Even in this economy, we’ve had trouble recruiting minority faculty. We’ve made offers, but we keep losing out to places with higher salaries or lower teaching loads. Minority candidates are in much higher demand than others, so even in this market, they can command offers far sweeter than what we can muster. And faculty salaries here are determined by a pretty mechanistic collective bargaining agreement.

We’ve exhausted the low-hanging fruit. We advertise in venues likelier to attract minority applicants. We have racially mixed search committees. We screen job posting language carefully to ensure that nothing in them creates unnecessary barriers. The low-cost, nonconflictual stuff is already done.

Which means, in practice, that the available options are few.

One is to simply make the salary offers the contract allows, and to hope for the best. When we get turned down, turn to whomever else is available. It’s legally clean, but in practice, it makes an already very white faculty that much whiter. It winds up placing a value of ‘zero’ on diversity, with predictable results.

Another would be to go above the grid and simply endure the grievances. If paying an extra, say, 5k will make the difference, and the Trustees have determined that the difference is worth making, then so be it. The advantage of this approach is that it stands a greater chance of actually recruiting people. The disadvantages, though, are several. For one, it virtually guarantees protracted legal battles with the union. For another, it stirs up resentments that tend to get ugly fast. And at a really basic level, it raises the question of just what, exactly, the candidate is being paid for.

The union, of course, would prefer that we simply raise the entire salary scale until the whole thing is high enough that we can recruit without premiums. But that’s a budget buster, and it would actually freeze the existing imbalances in place. It’s both unaffordable and unhelpful. It’s a nonstarter.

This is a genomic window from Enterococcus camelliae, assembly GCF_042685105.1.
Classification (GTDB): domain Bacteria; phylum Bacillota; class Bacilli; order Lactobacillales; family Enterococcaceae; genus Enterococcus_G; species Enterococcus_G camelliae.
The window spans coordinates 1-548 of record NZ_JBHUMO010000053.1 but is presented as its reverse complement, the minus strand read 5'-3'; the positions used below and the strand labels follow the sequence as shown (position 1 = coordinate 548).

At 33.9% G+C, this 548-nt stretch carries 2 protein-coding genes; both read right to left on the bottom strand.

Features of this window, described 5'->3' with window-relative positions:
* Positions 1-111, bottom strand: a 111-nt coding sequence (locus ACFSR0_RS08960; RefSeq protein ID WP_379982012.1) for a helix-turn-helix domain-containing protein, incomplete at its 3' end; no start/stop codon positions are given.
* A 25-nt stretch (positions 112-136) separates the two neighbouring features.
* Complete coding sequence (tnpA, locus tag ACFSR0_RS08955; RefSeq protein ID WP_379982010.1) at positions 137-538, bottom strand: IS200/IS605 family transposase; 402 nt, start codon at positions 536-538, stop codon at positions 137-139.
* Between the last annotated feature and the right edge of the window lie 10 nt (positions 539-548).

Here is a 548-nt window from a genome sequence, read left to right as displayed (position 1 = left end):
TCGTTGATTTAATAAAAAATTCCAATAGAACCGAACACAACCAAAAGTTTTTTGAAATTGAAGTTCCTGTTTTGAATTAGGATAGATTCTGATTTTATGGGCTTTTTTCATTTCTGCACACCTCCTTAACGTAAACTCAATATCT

(And please, don’t start in with the usual “bloated administrative salaries” crap. We’ve already shed administrators, and I’m looking now at the fourth consecutive year at the same salary.)

Which means that the second option is rapidly becoming the preferred one. Without it, recent results have shown, the racial gaps will simply continue to grow.

But if we go with the second option, the question of magnitude becomes real. So, wise and worldly readers, is there a reasonably elegant and sustainable way to improve our minority hiring results within the confines of limited resources and a vigilant union? I’d honestly like to know.

 # posted by Dean Dad @ 2:18 AM

RESPONSE to Diversity Hiring: 

Okay ~ let me help you out here. 1.  I don’t know where, geographically, you are talking about. That makes a difference relative to your ability to attract ethnic minority candidates. (I am assuming that is your reference in using the term “diversity”). If you are in a culturally white area, there are only two reason I would come there. (a) Does the benefit of the 5k balance the social & emotional cost of uprooting myself and working in that environment?  (b) Would my experience in that environment translate into opportunities elsewhere – let’s say 3 years down the road.

If the answer to each is “no” or “not likely” then I am not coming. Makes sense?

So you are left with another option:  Search within an environment, similar to the one you’re in, where the population you are looking for (Blacks, Latinos) are already acculturated. They’ve grown-up in the environment.

3. You have differences (not the point of discussion here) between African Americans and Africans, or African Americans and Caribbeanos.  Africans and Caribbeanos are more readiliy acculturated or “acculturable” (See – I made up a word) than African Americans. Why is not our point of discourse here. You target that population.

Finally, it is according to what you want them to teach.  There are readied populations in certain areas…there are invisible populaltions in other areas of academia. There are certain areas of academic that we have not yet discovered, been advised of, engaged in…blah, blah, blah.

Good Luck.